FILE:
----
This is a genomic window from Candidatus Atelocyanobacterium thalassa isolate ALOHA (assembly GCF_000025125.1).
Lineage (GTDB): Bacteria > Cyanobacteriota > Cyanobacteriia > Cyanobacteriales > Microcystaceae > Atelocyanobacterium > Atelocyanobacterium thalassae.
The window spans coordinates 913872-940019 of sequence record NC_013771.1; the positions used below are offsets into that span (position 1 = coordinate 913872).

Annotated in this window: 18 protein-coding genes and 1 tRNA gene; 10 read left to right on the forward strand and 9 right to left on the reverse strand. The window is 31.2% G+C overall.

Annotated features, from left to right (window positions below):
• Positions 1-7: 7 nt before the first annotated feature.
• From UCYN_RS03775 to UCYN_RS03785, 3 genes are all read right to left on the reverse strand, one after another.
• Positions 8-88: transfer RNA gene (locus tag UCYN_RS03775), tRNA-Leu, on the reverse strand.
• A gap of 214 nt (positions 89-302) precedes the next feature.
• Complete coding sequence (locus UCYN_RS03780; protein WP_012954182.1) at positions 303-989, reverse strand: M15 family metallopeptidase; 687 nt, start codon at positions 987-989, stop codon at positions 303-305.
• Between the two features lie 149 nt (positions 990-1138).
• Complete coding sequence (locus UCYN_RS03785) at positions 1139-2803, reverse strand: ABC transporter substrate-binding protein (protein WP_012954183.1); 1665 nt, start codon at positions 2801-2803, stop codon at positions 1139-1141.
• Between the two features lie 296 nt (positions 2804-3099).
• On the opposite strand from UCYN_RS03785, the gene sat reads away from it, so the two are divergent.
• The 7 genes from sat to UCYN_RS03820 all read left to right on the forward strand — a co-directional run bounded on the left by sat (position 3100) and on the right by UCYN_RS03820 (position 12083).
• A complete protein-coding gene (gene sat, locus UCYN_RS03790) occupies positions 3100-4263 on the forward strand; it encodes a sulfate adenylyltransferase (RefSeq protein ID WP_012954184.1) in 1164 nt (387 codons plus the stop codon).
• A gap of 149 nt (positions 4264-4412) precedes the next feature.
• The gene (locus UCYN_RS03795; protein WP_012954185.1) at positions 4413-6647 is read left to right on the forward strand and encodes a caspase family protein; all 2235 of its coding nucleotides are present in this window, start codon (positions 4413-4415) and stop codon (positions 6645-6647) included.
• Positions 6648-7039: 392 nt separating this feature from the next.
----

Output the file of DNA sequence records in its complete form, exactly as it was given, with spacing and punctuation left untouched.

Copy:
This is a genomic window from Candidatus Atelocyanobacterium thalassa isolate ALOHA (assembly GCF_000025125.1).
Lineage (GTDB): Bacteria > Cyanobacteriota > Cyanobacteriia > Cyanobacteriales > Microcystaceae > Atelocyanobacterium > Atelocyanobacterium thalassae.
The window spans coordinates 913872-940019 of sequence record NC_013771.1; the positions used below are offsets into that span (position 1 = coordinate 913872).

Annotated in this window: 18 protein-coding genes and 1 tRNA gene; 10 read left to right on the forward strand and 9 right to left on the reverse strand. The window is 31.2% G+C overall.

Annotated features, from left to right (window positions below):
• Positions 1-7: 7 nt before the first annotated feature.
• From UCYN_RS03775 to UCYN_RS03785, 3 genes are all read right to left on the reverse strand, one after another.
• Positions 8-88: transfer RNA gene (locus tag UCYN_RS03775), tRNA-Leu, on the reverse strand.
• A gap of 214 nt (positions 89-302) precedes the next feature.
• Complete coding sequence (locus UCYN_RS03780; protein WP_012954182.1) at positions 303-989, reverse strand: M15 family metallopeptidase; 687 nt, start codon at positions 987-989, stop codon at positions 303-305.
• Between the two features lie 149 nt (positions 990-1138).
• Complete coding sequence (locus UCYN_RS03785) at positions 1139-2803, reverse strand: ABC transporter substrate-binding protein (protein WP_012954183.1); 1665 nt, start codon at positions 2801-2803, stop codon at positions 1139-1141.
• Between the two features lie 296 nt (positions 2804-3099).
• On the opposite strand from UCYN_RS03785, the gene sat reads away from it, so the two are divergent.
• The 7 genes from sat to UCYN_RS03820 all read left to right on the forward strand — a co-directional run bounded on the left by sat (position 3100) and on the right by UCYN_RS03820 (position 12083).
• A complete protein-coding gene (gene sat, locus UCYN_RS03790) occupies positions 3100-4263 on the forward strand; it encodes a sulfate adenylyltransferase (RefSeq protein ID WP_012954184.1) in 1164 nt (387 codons plus the stop codon).
• A gap of 149 nt (positions 4264-4412) precedes the next feature.
• The gene (locus UCYN_RS03795; protein WP_012954185.1) at positions 4413-6647 is read left to right on the forward strand and encodes a caspase family protein; all 2235 of its coding nucleotides are present in this window, start codon (positions 4413-4415) and stop codon (positions 6645-6647) included.
• Positions 6648-7039: 392 nt separating this feature from the next.